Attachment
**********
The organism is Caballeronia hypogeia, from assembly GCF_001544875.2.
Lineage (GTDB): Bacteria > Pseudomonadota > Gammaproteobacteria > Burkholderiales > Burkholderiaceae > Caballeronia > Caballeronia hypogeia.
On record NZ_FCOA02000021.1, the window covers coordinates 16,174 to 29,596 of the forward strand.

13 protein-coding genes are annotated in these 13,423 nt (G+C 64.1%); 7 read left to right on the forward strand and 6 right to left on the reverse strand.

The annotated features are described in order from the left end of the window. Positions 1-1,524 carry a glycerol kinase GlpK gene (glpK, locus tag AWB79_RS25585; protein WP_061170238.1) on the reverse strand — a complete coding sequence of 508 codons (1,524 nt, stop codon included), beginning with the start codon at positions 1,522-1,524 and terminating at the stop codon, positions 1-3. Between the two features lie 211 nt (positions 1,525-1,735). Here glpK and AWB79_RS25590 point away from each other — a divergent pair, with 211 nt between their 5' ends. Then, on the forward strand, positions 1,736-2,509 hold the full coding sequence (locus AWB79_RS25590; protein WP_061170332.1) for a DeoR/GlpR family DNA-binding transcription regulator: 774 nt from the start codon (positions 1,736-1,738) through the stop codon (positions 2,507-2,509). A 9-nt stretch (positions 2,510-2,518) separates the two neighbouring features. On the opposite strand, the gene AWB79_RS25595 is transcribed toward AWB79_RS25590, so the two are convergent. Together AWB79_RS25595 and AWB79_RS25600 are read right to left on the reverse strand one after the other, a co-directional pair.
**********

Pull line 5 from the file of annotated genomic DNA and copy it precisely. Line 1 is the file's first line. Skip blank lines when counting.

The annotated features are described in order from the left end of the window. Positions 1-1,524 carry a glycerol kinase GlpK gene (glpK, locus tag AWB79_RS25585; protein WP_061170238.1) on the reverse strand — a complete coding sequence of 508 codons (1,524 nt, stop codon included), beginning with the start codon at positions 1,522-1,524 and terminating at the stop codon, positions 1-3. Between the two features lie 211 nt (positions 1,525-1,735). Here glpK and AWB79_RS25590 point away from each other — a divergent pair, with 211 nt between their 5' ends. Then, on the forward strand, positions 1,736-2,509 hold the full coding sequence (locus AWB79_RS25590; protein WP_061170332.1) for a DeoR/GlpR family DNA-binding transcription regulator: 774 nt from the start codon (positions 1,736-1,738) through the stop codon (positions 2,507-2,509). A 9-nt stretch (positions 2,510-2,518) separates the two neighbouring features. On the opposite strand, the gene AWB79_RS25595 is transcribed toward AWB79_RS25590, so the two are convergent. Together AWB79_RS25595 and AWB79_RS25600 are read right to left on the reverse strand one after the other, a co-directional pair.